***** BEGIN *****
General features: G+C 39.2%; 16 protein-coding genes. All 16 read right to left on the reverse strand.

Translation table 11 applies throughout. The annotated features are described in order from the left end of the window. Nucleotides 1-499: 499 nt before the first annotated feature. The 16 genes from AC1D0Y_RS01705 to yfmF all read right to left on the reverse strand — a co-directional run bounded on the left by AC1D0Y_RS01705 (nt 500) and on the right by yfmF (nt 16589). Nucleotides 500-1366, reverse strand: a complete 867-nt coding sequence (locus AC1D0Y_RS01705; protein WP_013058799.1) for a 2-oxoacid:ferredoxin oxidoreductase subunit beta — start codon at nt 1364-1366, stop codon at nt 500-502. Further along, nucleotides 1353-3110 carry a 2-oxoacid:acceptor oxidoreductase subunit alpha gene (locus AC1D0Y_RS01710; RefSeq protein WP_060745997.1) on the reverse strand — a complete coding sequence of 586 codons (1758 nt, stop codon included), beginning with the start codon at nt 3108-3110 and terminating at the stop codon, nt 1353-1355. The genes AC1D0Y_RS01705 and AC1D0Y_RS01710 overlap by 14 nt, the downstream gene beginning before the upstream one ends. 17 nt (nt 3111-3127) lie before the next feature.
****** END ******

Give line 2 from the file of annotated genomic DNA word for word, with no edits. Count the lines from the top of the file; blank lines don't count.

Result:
Translation table 11 applies throughout. The annotated features are described in order from the left end of the window. Nucleotides 1-499: 499 nt before the first annotated feature. The 16 genes from AC1D0Y_RS01705 to yfmF all read right to left on the reverse strand — a co-directional run bounded on the left by AC1D0Y_RS01705 (nt 500) and on the right by yfmF (nt 16589). Nucleotides 500-1366, reverse strand: a complete 867-nt coding sequence (locus AC1D0Y_RS01705; protein WP_013058799.1) for a 2-oxoacid:ferredoxin oxidoreductase subunit beta — start codon at nt 1364-1366, stop codon at nt 500-502. Further along, nucleotides 1353-3110 carry a 2-oxoacid:acceptor oxidoreductase subunit alpha gene (locus AC1D0Y_RS01710; RefSeq protein WP_060745997.1) on the reverse strand — a complete coding sequence of 586 codons (1758 nt, stop codon included), beginning with the start codon at nt 3108-3110 and terminating at the stop codon, nt 1353-1355. The genes AC1D0Y_RS01705 and AC1D0Y_RS01710 overlap by 14 nt, the downstream gene beginning before the upstream one ends. 17 nt (nt 3111-3127) lie before the next feature.